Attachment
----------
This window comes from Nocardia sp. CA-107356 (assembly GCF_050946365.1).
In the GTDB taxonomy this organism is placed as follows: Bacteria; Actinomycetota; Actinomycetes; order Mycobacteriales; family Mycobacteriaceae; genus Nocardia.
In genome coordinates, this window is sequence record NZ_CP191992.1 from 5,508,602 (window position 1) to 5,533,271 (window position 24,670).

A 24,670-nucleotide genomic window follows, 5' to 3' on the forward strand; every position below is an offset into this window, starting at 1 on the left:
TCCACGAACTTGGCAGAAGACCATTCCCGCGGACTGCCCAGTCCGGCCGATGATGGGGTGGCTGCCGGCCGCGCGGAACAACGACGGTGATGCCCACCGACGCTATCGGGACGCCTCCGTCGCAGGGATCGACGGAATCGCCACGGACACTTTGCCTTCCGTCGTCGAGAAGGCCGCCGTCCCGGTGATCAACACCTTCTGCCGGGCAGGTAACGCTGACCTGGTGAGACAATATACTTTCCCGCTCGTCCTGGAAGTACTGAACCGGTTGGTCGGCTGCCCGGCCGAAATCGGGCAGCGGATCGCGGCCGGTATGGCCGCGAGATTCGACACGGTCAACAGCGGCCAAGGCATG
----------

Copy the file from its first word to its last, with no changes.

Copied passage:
This window comes from Nocardia sp. CA-107356 (assembly GCF_050946365.1).
In the GTDB taxonomy this organism is placed as follows: Bacteria; Actinomycetota; Actinomycetes; order Mycobacteriales; family Mycobacteriaceae; genus Nocardia.
In genome coordinates, this window is sequence record NZ_CP191992.1 from 5,508,602 (window position 1) to 5,533,271 (window position 24,670).

A 24,670-nucleotide genomic window follows, 5' to 3' on the forward strand; every position below is an offset into this window, starting at 1 on the left:
TCCACGAACTTGGCAGAAGACCATTCCCGCGGACTGCCCAGTCCGGCCGATGATGGGGTGGCTGCCGGCCGCGCGGAACAACGACGGTGATGCCCACCGACGCTATCGGGACGCCTCCGTCGCAGGGATCGACGGAATCGCCACGGACACTTTGCCTTCCGTCGTCGAGAAGGCCGCCGTCCCGGTGATCAACACCTTCTGCCGGGCAGGTAACGCTGACCTGGTGAGACAATATACTTTCCCGCTCGTCCTGGAAGTACTGAACCGGTTGGTCGGCTGCCCGGCCGAAATCGGGCAGCGGATCGCGGCCGGTATGGCCGCGAGATTCGACACGGTCAACAGCGGCCAAGGCATG